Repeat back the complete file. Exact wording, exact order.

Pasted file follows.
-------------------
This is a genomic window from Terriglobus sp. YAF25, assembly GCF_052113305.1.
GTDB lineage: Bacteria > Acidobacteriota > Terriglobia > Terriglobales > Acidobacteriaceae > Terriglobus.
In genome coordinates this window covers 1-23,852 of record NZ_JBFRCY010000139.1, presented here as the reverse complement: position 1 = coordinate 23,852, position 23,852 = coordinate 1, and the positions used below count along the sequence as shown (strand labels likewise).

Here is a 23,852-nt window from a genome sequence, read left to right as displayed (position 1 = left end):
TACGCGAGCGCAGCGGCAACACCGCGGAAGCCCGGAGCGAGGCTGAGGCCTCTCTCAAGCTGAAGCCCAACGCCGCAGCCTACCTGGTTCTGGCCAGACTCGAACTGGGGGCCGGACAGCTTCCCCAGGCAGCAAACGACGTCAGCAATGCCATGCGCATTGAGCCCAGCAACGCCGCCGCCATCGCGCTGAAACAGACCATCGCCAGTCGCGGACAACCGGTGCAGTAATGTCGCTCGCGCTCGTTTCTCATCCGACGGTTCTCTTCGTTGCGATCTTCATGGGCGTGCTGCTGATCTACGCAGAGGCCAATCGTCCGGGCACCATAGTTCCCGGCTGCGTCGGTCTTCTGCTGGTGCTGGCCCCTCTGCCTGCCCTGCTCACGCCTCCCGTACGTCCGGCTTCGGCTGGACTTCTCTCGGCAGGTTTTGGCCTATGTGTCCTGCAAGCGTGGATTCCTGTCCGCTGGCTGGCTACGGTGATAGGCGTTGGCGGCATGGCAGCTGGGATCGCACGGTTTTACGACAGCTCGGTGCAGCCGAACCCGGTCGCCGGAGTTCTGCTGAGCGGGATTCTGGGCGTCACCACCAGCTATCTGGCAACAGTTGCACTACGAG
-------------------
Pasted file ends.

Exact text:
This is a genomic window from Terriglobus sp. YAF25, assembly GCF_052113305.1.
GTDB lineage: Bacteria > Acidobacteriota > Terriglobia > Terriglobales > Acidobacteriaceae > Terriglobus.
In genome coordinates this window covers 1-23,852 of record NZ_JBFRCY010000139.1, presented here as the reverse complement: position 1 = coordinate 23,852, position 23,852 = coordinate 1, and the positions used below count along the sequence as shown (strand labels likewise).

Here is a 23,852-nt window from a genome sequence, read left to right as displayed (position 1 = left end):
TACGCGAGCGCAGCGGCAACACCGCGGAAGCCCGGAGCGAGGCTGAGGCCTCTCTCAAGCTGAAGCCCAACGCCGCAGCCTACCTGGTTCTGGCCAGACTCGAACTGGGGGCCGGACAGCTTCCCCAGGCAGCAAACGACGTCAGCAATGCCATGCGCATTGAGCCCAGCAACGCCGCCGCCATCGCGCTGAAACAGACCATCGCCAGTCGCGGACAACCGGTGCAGTAATGTCGCTCGCGCTCGTTTCTCATCCGACGGTTCTCTTCGTTGCGATCTTCATGGGCGTGCTGCTGATCTACGCAGAGGCCAATCGTCCGGGCACCATAGTTCCCGGCTGCGTCGGTCTTCTGCTGGTGCTGGCCCCTCTGCCTGCCCTGCTCACGCCTCCCGTACGTCCGGCTTCGGCTGGACTTCTCTCGGCAGGTTTTGGCCTATGTGTCCTGCAAGCGTGGATTCCTGTCCGCTGGCTGGCTACGGTGATAGGCGTTGGCGGCATGGCAGCTGGGATCGCACGGTTTTACGACAGCTCGGTGCAGCCGAACCCGGTCGCCGGAGTTCTGCTGAGCGGGATTCTGGGCGTCACCACCAGCTATCTGGCAACAGTTGCACTACGAG